Progress and challenges in stopping illegal fishing in focus at West Africa Task Force meeting

By Stop Illegal Fishing:13th Jun, 2018: West Africa Task Force

The sixth meeting of the West Africa Task Force (WATF) held in Lomé, Togo from 5-7 June 2018 focussed discussions on progress made in the Fisheries Committee for the West Central Gulf of Guinea (FCWC) region in tackling illegal fishing.

Opening the meeting on behalf of the host country, Togo, Tezike Madadozi of the Ministry for Agriculture, Livestock and Fisheries said, ‘The West Africa Task Force shows the will and efforts of FCWC countries to fight Illegal, Unreported and Unregulated (IUU) fishing. Our heads of States and leaders have given great importance to the fisheries sector, in Togo the President and his government value fisheries and the blue economy as key components of development. This meeting will allow the sharing of ideas, projects and initiatives, and will help to plan relevant actions. This will help to put in place robust monitoring, control and surveillance (MCS) systems.’

Mr Madadozi welcomed participants from the six member States of the FCWC, Benin, Côte dIvoire, Ghana, Liberia, Nigeria and Togo, and representatives from the Economic Community of West African States (ECOWAS), the European Fisheries Control Agency (EFCA), the Maritime Security Regional Coordination Centre for Western Africa (CRESMAO), Stop Illegal Fishing and Trygg Mat Tracking (TMT).

FCWC Secretary General Seraphin Dedi emphasised the progress that has been made at the national and regional level under the West Africa Task Force. Mr Dedi commented, ‘As momentum builds with new funding support from the PESACO programme of the European Union we see opportunity for increased regional sharing and activity. No country alone has succeeded in fighting IUU fishing; we need to pool our resources and tools to be more effective. One of our priorities is to look at options for shared VMS data for FCWC members, not only will this bring increased information on fishing activity it will also establish a better knowledge base and provide a foundation for enforcement action.’

Speaking on behalf of ECOWAS Aboubacar Sidibe commented, ‘The West African Regional Fisheries Governance Improvement Program (PESCAO) is in the process of being launched, and its component on strengthening coordinating measures to prevent and combat IUU fishing in ECOWAS member states will add further support to the activities of the WATF. It is a priority of ECOWAS to support the strengthening of institutional regional coordination and we must take advantage of this 6th meeting of the WATF to put in place real collaboration and cooperation to ensure there is no unnecessary duplication of efforts to achieve our common goal, the complete eradication of IUU fishing in West Africa.

’‘I would also like to congratulate the FCWC for its tireless efforts in strengthening the MCS systems of the Member States and hope that this effort will continue in synergy with other initiatives in the region to prevent, deter and eliminate IUU fishing in West Africa.’ Mr Sidibe added.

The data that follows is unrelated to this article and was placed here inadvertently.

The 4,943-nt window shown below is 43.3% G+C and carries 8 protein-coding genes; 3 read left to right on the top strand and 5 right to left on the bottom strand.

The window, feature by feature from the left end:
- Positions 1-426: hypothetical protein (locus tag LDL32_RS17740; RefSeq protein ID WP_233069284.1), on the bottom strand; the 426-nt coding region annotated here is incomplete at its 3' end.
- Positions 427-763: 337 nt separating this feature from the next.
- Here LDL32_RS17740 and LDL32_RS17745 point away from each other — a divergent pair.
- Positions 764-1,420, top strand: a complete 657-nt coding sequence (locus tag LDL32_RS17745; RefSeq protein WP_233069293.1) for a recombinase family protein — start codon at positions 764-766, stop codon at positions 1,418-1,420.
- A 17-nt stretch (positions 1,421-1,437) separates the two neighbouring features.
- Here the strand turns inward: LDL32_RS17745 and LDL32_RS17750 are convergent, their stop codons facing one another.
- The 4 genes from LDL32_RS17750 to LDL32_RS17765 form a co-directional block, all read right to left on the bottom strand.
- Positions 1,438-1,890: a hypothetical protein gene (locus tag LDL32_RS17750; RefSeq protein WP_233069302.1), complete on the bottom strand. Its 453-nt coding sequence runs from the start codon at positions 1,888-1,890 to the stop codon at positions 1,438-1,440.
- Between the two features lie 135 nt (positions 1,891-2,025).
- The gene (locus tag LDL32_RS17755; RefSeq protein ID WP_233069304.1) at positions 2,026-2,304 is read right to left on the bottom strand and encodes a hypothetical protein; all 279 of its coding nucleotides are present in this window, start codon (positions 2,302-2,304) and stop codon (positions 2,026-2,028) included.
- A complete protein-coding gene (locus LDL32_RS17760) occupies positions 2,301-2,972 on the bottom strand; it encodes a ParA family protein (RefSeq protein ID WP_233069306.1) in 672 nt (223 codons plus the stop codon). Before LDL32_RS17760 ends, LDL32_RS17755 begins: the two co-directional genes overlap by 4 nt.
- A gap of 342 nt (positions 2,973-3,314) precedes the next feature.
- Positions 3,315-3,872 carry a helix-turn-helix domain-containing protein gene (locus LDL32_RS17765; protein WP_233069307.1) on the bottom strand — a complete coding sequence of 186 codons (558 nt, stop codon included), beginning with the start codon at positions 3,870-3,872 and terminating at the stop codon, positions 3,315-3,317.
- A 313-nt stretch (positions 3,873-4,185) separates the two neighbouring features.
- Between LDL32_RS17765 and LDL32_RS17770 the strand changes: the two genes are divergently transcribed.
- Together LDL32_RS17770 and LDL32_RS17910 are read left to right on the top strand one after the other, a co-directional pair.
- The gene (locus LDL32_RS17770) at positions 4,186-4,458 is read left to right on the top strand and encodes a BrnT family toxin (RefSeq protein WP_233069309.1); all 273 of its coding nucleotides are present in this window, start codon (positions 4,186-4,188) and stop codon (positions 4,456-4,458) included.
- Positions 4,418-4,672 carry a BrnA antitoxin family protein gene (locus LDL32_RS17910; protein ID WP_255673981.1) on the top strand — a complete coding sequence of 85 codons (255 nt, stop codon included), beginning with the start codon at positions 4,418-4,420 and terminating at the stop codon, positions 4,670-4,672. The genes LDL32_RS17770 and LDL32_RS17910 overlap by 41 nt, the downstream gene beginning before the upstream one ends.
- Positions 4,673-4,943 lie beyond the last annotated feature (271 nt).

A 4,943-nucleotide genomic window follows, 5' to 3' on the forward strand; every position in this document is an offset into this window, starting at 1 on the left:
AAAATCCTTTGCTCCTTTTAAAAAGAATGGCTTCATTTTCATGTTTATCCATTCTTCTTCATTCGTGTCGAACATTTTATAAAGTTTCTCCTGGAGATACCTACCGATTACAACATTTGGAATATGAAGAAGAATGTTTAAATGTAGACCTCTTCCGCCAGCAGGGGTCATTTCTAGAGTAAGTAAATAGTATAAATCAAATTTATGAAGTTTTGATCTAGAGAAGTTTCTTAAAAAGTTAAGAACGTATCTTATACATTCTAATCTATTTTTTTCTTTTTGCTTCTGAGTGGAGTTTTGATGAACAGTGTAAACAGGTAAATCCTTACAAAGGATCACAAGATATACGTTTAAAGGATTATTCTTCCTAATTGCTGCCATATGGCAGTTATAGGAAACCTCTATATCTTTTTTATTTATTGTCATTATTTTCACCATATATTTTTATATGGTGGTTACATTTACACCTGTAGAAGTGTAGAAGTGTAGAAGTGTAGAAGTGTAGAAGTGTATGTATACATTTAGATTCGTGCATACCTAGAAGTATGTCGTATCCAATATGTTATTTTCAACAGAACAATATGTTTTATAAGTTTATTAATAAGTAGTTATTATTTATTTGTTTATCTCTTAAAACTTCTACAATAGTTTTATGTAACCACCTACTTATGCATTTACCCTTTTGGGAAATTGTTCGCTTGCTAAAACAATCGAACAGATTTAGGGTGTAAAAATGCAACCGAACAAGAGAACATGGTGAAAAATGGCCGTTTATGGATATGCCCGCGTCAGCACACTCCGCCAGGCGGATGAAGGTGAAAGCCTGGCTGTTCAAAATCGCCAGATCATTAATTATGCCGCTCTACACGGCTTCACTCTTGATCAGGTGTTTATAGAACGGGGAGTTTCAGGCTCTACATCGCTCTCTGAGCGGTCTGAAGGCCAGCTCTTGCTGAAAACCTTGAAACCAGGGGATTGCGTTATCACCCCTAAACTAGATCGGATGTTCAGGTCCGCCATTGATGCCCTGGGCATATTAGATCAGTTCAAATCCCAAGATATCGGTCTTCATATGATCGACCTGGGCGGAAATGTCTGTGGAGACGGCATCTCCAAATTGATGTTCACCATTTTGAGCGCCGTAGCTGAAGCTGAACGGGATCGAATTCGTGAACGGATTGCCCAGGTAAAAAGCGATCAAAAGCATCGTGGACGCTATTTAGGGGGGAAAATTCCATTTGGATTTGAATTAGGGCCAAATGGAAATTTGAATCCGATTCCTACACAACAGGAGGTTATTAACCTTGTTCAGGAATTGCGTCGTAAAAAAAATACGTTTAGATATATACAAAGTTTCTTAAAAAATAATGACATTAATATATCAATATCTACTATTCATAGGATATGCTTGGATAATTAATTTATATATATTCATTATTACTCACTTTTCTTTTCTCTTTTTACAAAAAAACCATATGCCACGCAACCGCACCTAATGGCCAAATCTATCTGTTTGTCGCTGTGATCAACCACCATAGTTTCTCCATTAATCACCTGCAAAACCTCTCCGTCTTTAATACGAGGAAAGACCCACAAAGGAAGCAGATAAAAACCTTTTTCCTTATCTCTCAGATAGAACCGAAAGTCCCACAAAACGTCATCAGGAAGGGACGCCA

The Task Force meeting reviewed the newly adopted Regional Plan of Action to Combat IUU (RPOA-IUU) and reflected on the growing need for cooperation at a national level to tackle illegal fishing, fisheries crime and maritime security threats.

Duncan Copeland of TMT commented on the successful discussions held at the meeting, ‘This Task Force meeting has been an excellent reflection of the progress the WATF has made over the last 3 years. This meeting we have seen real engagement from the countries as well as real openness between the countries. This is building on the progress being made at the national level with increased communication and cooperation between agencies, all of which is helping to increase compliance in the fisheries sector.’ Commending the impressive progressive made to date by the WATF, Jan Thomas Odegard, Chair of TMT, commented, ‘We see that these Task Force meeetings are incredibly important for the sharing of information and the building of trust between WATF members.’

Mark Ssemakula, Stop Illegal Fishing, ‘SIF is excited to be part of the WATF and to support the work being done in the FCWC region. This meeting has provided a great opportunity to share the impacts, knowledge and experiences that we have gained from our work on the continent, particularly from the FISH-i Africa Task Force of the Western Indian Ocean.’

The WATF initiative brings together the six member countries of the Fisheries Committee for the West Central Gulf of Guinea (FCWC) – Bénin, Côte d’Ivoire, Ghana, Liberia, Nigeria, and Togo – to tackle illegal fishing and stop the trade in illegally caught fish. The Task Force is facilitated by the FCWC Secretariat and supported by a Technical Team that includes Trygg Mat Tracking (TMT), Stop Illegal Fishing (SIF) with funding from the Norwegian Agency for Development Cooperation (Norad). Through active cooperation, information sharing and facilitating the operations of national interagency working groups, the West Africa Task Force is working together to stop illegal fishing.

 

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One in four fish in Africa is caught illegally, this threatens the sustainability of fish stocks, damages the ecosystem and deprives governments of income and people of livelihoods.

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